In all cases where there has been a change in family composition by the addition or departure of a child or an adult, the applicants will retain their initial application date.

 

Division Employees and Relatives of Employees as Adoptive Applicants    6-26-91

Agency employees and their family members may apply to adopt a child through CP&P and their application will be processed in accordance with the current guidelines established for all applicants. An employee relative is defined as any one of the following individuals who is related to the employee by blood, half-blood, adoption or marriage/civil union partnership: father; mother; son; daughter; brother; sister; stepparent; stepbrother; stepsister; uncle; aunt; first cousin; niece; or nephew. After an employee‘s home or that of a family member has been approved as an adoptive home, the Director’s approval is required when the employee‘s home or that of the family member is selected for the placement of a child. The CP&P Director reviews the selection to ensure that no preferential treatment is afforded the employee or the family member over that of other approved adoptive families. See CP&P-IV-C-10-100 for a discussion of the selection process.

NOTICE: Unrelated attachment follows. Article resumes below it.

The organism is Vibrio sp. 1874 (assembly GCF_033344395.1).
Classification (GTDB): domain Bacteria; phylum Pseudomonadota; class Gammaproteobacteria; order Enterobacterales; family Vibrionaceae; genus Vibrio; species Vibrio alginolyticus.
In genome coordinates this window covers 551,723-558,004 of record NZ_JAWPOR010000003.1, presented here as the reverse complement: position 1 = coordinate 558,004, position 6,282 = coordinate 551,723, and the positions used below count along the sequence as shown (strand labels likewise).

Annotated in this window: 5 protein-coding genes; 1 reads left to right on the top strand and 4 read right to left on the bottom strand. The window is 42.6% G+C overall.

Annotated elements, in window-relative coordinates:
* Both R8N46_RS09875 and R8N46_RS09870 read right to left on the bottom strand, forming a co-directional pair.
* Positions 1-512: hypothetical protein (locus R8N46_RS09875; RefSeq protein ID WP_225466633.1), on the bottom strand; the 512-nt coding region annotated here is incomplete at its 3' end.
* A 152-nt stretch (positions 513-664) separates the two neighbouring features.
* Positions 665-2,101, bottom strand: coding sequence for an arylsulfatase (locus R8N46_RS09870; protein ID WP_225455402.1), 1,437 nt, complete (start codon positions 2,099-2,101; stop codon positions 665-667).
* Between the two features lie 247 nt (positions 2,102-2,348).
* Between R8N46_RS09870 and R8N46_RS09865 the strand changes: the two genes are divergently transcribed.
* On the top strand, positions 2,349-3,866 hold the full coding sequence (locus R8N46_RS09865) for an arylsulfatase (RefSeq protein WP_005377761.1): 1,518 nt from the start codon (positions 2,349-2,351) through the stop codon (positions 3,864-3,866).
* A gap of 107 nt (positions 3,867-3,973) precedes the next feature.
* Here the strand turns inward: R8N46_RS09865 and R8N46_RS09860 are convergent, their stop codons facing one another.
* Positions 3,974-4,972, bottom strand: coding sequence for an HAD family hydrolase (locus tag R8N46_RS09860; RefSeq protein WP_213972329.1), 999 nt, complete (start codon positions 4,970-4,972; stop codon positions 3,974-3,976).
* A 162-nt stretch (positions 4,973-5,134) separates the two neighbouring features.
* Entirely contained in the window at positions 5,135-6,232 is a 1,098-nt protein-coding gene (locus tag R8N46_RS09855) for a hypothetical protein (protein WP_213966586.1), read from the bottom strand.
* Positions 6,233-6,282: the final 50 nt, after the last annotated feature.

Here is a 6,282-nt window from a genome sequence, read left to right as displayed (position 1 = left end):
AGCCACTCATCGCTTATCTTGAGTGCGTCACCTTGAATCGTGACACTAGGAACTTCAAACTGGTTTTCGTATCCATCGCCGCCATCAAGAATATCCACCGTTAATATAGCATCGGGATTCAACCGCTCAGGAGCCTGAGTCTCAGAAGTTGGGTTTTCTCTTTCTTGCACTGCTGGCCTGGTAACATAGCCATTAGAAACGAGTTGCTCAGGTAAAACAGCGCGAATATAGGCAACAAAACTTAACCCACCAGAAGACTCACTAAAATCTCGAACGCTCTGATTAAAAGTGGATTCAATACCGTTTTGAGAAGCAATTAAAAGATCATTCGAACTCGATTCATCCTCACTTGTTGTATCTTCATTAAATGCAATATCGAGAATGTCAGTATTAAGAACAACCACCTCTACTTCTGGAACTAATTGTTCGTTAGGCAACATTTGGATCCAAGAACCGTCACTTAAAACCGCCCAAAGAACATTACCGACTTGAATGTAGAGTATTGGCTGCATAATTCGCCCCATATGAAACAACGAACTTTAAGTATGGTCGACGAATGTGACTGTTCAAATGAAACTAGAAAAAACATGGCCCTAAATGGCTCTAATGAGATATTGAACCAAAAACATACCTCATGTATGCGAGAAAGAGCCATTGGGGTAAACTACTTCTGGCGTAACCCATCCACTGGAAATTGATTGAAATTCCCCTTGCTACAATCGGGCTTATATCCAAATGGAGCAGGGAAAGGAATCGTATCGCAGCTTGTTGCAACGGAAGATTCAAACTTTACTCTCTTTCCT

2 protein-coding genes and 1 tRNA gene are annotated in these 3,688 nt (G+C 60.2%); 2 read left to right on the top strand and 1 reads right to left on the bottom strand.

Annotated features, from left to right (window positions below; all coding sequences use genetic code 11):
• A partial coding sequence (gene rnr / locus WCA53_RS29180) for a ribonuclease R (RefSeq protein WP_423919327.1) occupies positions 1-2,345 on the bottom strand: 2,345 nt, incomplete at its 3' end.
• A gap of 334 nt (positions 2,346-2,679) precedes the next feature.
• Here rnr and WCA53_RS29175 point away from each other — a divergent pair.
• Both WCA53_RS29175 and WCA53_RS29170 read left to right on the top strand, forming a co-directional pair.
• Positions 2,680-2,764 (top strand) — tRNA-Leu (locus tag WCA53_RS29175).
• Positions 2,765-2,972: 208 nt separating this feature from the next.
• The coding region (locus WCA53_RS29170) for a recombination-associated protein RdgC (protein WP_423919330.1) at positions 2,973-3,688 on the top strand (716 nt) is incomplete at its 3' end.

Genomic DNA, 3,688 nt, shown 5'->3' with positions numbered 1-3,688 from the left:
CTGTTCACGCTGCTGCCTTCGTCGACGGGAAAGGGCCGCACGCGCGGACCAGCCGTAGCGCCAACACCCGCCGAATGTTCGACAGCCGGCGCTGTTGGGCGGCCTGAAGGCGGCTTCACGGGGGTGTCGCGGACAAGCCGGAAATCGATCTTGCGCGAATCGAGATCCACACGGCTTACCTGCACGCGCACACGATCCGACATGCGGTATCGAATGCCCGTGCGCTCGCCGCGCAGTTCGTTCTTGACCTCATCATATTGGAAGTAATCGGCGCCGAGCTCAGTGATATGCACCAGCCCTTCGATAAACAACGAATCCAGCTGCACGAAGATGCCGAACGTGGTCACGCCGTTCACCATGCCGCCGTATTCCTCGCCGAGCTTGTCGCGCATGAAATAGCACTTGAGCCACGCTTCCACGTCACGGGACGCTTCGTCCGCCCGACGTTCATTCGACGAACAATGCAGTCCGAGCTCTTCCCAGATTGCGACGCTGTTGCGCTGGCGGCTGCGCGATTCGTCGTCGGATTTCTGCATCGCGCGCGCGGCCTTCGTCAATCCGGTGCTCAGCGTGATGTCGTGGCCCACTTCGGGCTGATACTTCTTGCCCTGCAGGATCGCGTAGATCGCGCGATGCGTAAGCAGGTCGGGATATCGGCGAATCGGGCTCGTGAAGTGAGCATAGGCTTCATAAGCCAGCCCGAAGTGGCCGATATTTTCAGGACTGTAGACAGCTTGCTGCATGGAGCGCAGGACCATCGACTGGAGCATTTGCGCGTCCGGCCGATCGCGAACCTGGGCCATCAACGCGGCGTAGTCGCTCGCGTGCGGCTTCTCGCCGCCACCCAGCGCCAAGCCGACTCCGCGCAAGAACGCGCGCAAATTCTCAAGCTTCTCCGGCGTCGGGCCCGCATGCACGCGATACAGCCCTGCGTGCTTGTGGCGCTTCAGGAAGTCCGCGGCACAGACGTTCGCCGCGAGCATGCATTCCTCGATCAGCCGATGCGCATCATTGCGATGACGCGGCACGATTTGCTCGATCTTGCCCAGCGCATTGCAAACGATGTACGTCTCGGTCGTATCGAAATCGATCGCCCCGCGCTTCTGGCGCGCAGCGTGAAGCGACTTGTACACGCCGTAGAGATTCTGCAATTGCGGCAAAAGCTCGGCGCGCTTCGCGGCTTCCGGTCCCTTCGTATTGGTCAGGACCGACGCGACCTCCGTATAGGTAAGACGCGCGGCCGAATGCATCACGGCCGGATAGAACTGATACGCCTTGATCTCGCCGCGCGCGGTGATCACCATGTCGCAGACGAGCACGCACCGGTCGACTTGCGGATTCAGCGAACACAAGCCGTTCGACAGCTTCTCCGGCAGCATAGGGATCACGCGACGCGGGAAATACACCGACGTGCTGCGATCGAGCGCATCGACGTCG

All applications will be studied according to the type of child the applicant is requesting.

 

              Applicants requesting children without significant problems will be studied according to the date of their application.

 

              Applicants requesting hard-to-place children will be studied according to the Priority for Adoption Home Studies issued quarterly by CP&P’s Office of Adoption Operations.